TYLER, TX.- A panoramic view of a cultural identity spread across a broad canvas of history is the focus as the Tyler Museum of Art prepares to open its next major exhibition, The Eye of the Collector: The Jewish Vision of Sigmund R. Balka.
Celebrating more than five decades of collecting and study by celebrated attorney and civic activist Sigmund Ronell Balka of New York, the exhibition opens to the public Friday, May 23, and continues through Aug. 10 in the Museums North Gallery. Admission is free, but donations are encouraged.
Balka himself is scheduled to be on hand for a gallery talk to open the exhibition at 11 a.m. May 23 at the TMA, 1300 S. Mahon Ave. adjacent to the Tyler Junior College campus. The public is invited to attend at no cost, but reservations are requested by calling (903) 595-1001.
Assembled over a period of more than 50 years, the Balka Collection provides an expansive impression of Jewish life and cultural production during a golden era of creativity. The more than 80 works assembled for the TMA exhibition selected from among more than 200 pieces in the collection spotlight the contributions of Jewish artists including Marc Chagall, Josef Israëls, Abel Pann, Herman Struck and Ben Shahn, as well as works by Max Beckmann, Lyonel Feininger and Robert Motherwell.
In 2006, Balka donated his encyclopedic survey of the major European and American Jewish artists and themes in Jewish art during the 19th and 20th century to Manhattans Hebrew Union College Jewish Institute of Religion, which awarded an honorary Doctor of Humane Letters degree to the benefactor in April 2008.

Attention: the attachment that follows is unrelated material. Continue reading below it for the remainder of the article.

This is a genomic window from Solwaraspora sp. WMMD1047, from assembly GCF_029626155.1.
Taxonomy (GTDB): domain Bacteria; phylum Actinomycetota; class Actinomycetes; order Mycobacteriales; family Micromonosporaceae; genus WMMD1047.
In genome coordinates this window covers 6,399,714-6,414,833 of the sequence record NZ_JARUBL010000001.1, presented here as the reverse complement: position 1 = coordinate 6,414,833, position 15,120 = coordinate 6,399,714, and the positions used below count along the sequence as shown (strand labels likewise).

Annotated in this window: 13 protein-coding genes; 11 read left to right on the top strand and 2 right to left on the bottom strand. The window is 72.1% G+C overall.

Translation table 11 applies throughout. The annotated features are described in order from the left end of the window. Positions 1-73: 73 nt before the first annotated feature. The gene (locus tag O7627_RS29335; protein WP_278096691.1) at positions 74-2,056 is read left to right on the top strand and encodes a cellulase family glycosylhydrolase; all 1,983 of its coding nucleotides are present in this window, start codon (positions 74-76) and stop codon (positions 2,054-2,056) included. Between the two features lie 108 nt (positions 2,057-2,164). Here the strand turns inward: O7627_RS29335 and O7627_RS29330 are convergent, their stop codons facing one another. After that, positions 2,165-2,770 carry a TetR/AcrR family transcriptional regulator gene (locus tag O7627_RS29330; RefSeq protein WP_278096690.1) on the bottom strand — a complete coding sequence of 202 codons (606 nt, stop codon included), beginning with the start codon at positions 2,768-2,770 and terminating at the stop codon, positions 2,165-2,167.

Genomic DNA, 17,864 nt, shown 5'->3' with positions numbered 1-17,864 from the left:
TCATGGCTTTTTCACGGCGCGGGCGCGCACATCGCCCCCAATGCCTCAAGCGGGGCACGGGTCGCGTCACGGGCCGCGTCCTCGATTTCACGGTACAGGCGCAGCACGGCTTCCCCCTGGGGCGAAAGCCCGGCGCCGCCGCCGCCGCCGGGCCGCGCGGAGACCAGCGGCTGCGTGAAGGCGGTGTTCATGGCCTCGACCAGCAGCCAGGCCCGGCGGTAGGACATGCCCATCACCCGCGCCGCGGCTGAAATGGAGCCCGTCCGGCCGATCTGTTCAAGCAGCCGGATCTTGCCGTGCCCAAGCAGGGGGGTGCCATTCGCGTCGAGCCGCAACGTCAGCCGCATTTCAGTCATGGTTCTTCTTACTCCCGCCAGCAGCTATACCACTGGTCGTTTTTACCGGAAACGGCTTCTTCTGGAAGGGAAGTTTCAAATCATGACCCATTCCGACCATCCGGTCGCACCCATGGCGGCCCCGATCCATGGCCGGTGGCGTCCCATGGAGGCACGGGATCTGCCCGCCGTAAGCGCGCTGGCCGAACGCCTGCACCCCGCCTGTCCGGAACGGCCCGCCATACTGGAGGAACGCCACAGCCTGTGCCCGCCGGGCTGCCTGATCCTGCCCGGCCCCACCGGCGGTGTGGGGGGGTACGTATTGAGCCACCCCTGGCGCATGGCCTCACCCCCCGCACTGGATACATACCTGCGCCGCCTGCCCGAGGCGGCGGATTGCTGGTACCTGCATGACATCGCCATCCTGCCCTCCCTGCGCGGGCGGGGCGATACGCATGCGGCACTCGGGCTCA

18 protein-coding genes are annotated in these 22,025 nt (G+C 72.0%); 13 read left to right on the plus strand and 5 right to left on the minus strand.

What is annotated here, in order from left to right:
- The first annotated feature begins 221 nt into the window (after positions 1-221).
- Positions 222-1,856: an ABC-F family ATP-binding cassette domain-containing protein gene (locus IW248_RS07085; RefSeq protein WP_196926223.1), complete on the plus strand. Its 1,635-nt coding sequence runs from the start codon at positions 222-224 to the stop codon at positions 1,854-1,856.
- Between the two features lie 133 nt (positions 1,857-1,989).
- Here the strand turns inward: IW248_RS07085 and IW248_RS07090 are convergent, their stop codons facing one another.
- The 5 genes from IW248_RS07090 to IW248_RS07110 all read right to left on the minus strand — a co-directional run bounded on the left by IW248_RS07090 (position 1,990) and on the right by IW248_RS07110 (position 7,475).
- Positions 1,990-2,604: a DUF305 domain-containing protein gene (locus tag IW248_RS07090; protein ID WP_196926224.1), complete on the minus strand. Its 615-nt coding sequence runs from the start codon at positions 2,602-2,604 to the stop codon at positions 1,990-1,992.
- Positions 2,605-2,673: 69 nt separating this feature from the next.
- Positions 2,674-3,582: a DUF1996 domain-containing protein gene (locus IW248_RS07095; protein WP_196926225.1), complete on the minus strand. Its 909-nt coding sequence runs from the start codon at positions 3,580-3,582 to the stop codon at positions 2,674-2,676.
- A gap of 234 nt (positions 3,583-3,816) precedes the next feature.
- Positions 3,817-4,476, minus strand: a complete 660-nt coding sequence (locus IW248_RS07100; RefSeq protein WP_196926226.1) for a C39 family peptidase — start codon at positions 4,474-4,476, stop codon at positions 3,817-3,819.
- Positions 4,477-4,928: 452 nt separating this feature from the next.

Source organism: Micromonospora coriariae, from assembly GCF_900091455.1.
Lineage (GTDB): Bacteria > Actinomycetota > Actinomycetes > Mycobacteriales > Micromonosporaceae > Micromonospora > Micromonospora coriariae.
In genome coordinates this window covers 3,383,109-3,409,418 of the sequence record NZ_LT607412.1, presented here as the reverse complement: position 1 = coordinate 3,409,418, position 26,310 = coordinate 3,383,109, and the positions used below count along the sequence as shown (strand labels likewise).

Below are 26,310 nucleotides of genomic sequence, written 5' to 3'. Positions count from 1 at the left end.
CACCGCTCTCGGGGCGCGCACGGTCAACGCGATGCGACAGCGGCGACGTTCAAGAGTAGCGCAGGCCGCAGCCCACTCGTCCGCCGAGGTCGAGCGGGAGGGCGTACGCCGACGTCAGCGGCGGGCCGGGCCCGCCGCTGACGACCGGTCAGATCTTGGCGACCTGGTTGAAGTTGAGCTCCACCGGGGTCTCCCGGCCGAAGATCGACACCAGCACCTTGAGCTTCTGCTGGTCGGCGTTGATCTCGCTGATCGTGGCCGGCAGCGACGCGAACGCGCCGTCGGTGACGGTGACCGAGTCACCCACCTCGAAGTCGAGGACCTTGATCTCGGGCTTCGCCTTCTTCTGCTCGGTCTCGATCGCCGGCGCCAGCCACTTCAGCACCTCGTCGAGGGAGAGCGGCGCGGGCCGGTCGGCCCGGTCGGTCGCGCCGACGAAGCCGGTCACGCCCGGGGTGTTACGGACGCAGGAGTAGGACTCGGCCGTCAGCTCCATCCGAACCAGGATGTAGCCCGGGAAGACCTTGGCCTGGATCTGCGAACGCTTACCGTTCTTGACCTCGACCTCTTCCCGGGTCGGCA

Its almost impossible to overstate the scope of Sig Balkas contribution through his insight and generosity not only in its celebration of Jewish culture, but to the art world in general, TMA Director Kimberley Bush Tomio said. His gift to Hebrew Union College and the exhibitions that have been organized as a result, including ours, are the foundation for an indelible legacy which this Museum is honored to celebrate.
Featuring works that vary widely from nostalgic scenes of 19th-century Eastern European shtetls, to Depression-era social realist paintings, to contemporary abstract responses to the Holocaust, The Eye of the Collector reflects a philosophy about acquiring and living with art that has animated the life of Balka, who first decided to pursue his passion for collecting while working for the U.S. Department of the Interior during the Kennedy presidential administration.
Being a collector enhances my opportunity to capture my own little worlds that hopefully represent more than just things of interest to me, but that have a significance that stems from the spring of the human spirit to be the force that helps to regenerate mankind, he said. In this past century of Holocaust and destruction it is my link with man's creative spirit, which in the end must prevail or we will extinguish ourselves.
Art is not of value if it is not presented so that people have the opportunity to interact with it, Balka continued. I dont think I am anything but a custodian during my lifetime. Art speaks for itself. And the more public the opportunity to have it speak for itself, the better society is, in general.